Article1 November 2022

Bank Outlook 2023: The make-or-break year for digital currencies

Financial institutions and supervisors will be preparing for the crypto and stablecoin regulatory framework next year; it comes into force in 2024. The Eurosystem will also start work on a digital euro payment scheme rulebook, which will assume importance beyond any central bank-issued digital currency

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Decrypting the markets in crypto-assets regulation

Just a few weeks ago, the European Council (consisting of EU national government representatives), Parliament and Commission agreed on the “Markets in Crypto-Assets Regulation” (MiCAR). This crypto framework regulates both the issuance of cryptocurrencies and assets, and transactions, e.g. trading, investment and payments. A few things to consider:

  • While MiCAR has now been agreed upon at a political level, it is expected to take until 2024 before it actually enters into force. In the meantime, details of regulation have to be worked out in technical standards, and supervisors have to prepare themselves. That said, MiCAR already changes the conversation between financial institutions and supervisors today, as the contours of the future regulatory framework are now clear. This might convince some European banks to press ahead with crypto-related services and experiments ahead of MiCAR actually coming into force, probably in 2024.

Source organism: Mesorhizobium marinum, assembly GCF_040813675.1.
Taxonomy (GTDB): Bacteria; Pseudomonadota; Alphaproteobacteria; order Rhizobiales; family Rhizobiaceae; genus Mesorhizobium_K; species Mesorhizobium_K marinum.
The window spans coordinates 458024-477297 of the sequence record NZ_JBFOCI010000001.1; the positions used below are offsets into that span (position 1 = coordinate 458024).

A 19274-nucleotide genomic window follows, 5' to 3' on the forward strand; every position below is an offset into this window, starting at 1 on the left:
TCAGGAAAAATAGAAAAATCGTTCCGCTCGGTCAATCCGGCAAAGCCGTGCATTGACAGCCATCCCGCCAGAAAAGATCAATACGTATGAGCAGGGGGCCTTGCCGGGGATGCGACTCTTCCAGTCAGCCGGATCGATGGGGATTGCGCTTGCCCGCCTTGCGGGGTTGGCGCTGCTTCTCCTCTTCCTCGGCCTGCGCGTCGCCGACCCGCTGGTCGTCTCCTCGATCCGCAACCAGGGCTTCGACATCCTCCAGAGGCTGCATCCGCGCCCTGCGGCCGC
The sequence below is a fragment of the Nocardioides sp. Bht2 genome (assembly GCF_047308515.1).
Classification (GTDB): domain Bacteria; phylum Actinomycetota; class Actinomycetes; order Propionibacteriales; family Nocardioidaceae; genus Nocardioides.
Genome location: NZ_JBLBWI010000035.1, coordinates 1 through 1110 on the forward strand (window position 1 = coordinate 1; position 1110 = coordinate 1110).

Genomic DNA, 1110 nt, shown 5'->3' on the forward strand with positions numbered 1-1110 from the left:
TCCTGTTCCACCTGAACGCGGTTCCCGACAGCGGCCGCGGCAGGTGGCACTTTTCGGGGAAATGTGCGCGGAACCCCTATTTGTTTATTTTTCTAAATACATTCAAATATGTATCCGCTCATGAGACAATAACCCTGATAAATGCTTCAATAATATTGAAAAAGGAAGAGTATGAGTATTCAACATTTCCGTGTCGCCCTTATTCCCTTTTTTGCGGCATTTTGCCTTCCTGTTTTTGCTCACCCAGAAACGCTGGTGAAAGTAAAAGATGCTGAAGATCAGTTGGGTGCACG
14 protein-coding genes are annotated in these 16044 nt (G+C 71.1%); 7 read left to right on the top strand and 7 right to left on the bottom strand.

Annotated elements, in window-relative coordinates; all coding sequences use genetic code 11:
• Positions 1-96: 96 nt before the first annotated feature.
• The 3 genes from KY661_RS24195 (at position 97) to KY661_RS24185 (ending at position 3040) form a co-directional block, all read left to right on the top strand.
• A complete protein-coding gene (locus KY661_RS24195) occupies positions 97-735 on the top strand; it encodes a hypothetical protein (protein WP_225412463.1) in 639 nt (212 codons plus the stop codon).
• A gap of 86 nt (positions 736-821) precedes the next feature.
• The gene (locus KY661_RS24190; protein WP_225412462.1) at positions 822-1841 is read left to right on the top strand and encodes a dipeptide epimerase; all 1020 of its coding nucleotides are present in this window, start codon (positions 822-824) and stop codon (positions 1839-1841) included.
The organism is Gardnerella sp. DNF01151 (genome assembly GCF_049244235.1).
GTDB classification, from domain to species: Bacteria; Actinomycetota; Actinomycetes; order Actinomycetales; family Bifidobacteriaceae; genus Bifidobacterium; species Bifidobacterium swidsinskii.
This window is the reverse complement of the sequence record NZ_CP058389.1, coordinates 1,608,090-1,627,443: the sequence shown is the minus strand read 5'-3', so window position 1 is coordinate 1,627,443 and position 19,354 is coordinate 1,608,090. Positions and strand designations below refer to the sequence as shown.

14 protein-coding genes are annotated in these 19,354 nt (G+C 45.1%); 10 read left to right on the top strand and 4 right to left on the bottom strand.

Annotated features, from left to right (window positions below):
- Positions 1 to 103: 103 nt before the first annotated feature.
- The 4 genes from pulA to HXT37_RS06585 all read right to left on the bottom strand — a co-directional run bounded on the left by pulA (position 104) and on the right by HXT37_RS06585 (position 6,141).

• The arrival of MiCAR is certainly positive for the coming of age of the crypto sector, and for banks’ possibilities to engage with crypto. At the same time, any engagement in crypto, by banks or otherwise, is hampered by the fact that a lot of crypto activities are not covered by MiCAR. This applies for example to “decentralised finance” (DeFi), the attempt to replicate financial services on a blockchain infrastructure, without traditional intermediaries. DeFi may have looked and behaved a bit like a casino so far, but it has potentially promising applications as an additional financing channel next to the bank and market finance channels available today. But proper DeFi regulation will have to wait until MiCAR v2.0.